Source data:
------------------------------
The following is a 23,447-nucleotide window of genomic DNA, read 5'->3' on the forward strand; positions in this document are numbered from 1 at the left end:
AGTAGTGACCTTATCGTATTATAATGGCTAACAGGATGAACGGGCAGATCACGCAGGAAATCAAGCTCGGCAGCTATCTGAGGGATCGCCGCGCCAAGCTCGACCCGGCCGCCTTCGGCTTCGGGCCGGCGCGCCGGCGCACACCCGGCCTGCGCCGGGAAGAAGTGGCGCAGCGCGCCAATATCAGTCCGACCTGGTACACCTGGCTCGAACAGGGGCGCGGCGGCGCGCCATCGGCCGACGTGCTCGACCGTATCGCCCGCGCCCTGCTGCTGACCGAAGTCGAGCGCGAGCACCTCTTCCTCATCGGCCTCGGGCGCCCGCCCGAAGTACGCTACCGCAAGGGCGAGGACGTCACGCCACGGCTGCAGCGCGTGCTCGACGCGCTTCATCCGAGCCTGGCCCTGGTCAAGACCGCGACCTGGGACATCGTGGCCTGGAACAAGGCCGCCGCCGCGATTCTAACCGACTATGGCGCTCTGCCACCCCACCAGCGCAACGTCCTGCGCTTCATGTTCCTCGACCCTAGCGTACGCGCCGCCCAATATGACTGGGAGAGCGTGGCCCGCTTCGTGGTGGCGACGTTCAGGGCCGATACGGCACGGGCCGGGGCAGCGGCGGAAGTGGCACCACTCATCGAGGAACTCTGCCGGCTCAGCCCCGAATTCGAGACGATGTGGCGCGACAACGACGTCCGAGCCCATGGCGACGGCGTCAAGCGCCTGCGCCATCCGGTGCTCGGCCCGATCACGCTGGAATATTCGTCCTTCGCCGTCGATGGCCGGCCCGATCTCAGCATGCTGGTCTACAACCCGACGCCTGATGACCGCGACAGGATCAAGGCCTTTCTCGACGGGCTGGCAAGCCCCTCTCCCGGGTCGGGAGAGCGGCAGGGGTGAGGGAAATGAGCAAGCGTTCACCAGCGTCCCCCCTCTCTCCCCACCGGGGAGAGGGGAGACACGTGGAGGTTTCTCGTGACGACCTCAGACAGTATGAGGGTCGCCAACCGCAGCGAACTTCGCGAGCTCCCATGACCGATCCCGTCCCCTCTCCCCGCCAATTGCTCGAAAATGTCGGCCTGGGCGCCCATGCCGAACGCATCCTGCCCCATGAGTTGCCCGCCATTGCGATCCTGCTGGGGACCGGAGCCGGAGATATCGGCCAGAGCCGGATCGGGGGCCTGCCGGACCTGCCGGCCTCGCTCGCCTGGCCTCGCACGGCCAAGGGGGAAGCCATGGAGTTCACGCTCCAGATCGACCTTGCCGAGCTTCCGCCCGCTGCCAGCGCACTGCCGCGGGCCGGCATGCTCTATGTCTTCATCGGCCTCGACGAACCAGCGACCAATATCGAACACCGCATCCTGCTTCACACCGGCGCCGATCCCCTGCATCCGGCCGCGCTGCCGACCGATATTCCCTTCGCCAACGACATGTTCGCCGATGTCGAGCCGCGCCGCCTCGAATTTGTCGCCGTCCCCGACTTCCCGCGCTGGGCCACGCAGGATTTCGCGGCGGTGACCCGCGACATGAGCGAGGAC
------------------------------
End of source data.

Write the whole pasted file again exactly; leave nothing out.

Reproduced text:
The following is a 23,447-nucleotide window of genomic DNA, read 5'->3' on the forward strand; positions in this document are numbered from 1 at the left end:
AGTAGTGACCTTATCGTATTATAATGGCTAACAGGATGAACGGGCAGATCACGCAGGAAATCAAGCTCGGCAGCTATCTGAGGGATCGCCGCGCCAAGCTCGACCCGGCCGCCTTCGGCTTCGGGCCGGCGCGCCGGCGCACACCCGGCCTGCGCCGGGAAGAAGTGGCGCAGCGCGCCAATATCAGTCCGACCTGGTACACCTGGCTCGAACAGGGGCGCGGCGGCGCGCCATCGGCCGACGTGCTCGACCGTATCGCCCGCGCCCTGCTGCTGACCGAAGTCGAGCGCGAGCACCTCTTCCTCATCGGCCTCGGGCGCCCGCCCGAAGTACGCTACCGCAAGGGCGAGGACGTCACGCCACGGCTGCAGCGCGTGCTCGACGCGCTTCATCCGAGCCTGGCCCTGGTCAAGACCGCGACCTGGGACATCGTGGCCTGGAACAAGGCCGCCGCCGCGATTCTAACCGACTATGGCGCTCTGCCACCCCACCAGCGCAACGTCCTGCGCTTCATGTTCCTCGACCCTAGCGTACGCGCCGCCCAATATGACTGGGAGAGCGTGGCCCGCTTCGTGGTGGCGACGTTCAGGGCCGATACGGCACGGGCCGGGGCAGCGGCGGAAGTGGCACCACTCATCGAGGAACTCTGCCGGCTCAGCCCCGAATTCGAGACGATGTGGCGCGACAACGACGTCCGAGCCCATGGCGACGGCGTCAAGCGCCTGCGCCATCCGGTGCTCGGCCCGATCACGCTGGAATATTCGTCCTTCGCCGTCGATGGCCGGCCCGATCTCAGCATGCTGGTCTACAACCCGACGCCTGATGACCGCGACAGGATCAAGGCCTTTCTCGACGGGCTGGCAAGCCCCTCTCCCGGGTCGGGAGAGCGGCAGGGGTGAGGGAAATGAGCAAGCGTTCACCAGCGTCCCCCCTCTCTCCCCACCGGGGAGAGGGGAGACACGTGGAGGTTTCTCGTGACGACCTCAGACAGTATGAGGGTCGCCAACCGCAGCGAACTTCGCGAGCTCCCATGACCGATCCCGTCCCCTCTCCCCGCCAATTGCTCGAAAATGTCGGCCTGGGCGCCCATGCCGAACGCATCCTGCCCCATGAGTTGCCCGCCATTGCGATCCTGCTGGGGACCGGAGCCGGAGATATCGGCCAGAGCCGGATCGGGGGCCTGCCGGACCTGCCGGCCTCGCTCGCCTGGCCTCGCACGGCCAAGGGGGAAGCCATGGAGTTCACGCTCCAGATCGACCTTGCCGAGCTTCCGCCCGCTGCCAGCGCACTGCCGCGGGCCGGCATGCTCTATGTCTTCATCGGCCTCGACGAACCAGCGACCAATATCGAACACCGCATCCTGCTTCACACCGGCGCCGATCCCCTGCATCCGGCCGCGCTGCCGACCGATATTCCCTTCGCCAACGACATGTTCGCCGATGTCGAGCCGCGCCGCCTCGAATTTGTCGCCGTCCCCGACTTCCCGCGCTGGGCCACGCAGGATTTCGCGGCGGTGACCCGCGACATGAGCGAGGAC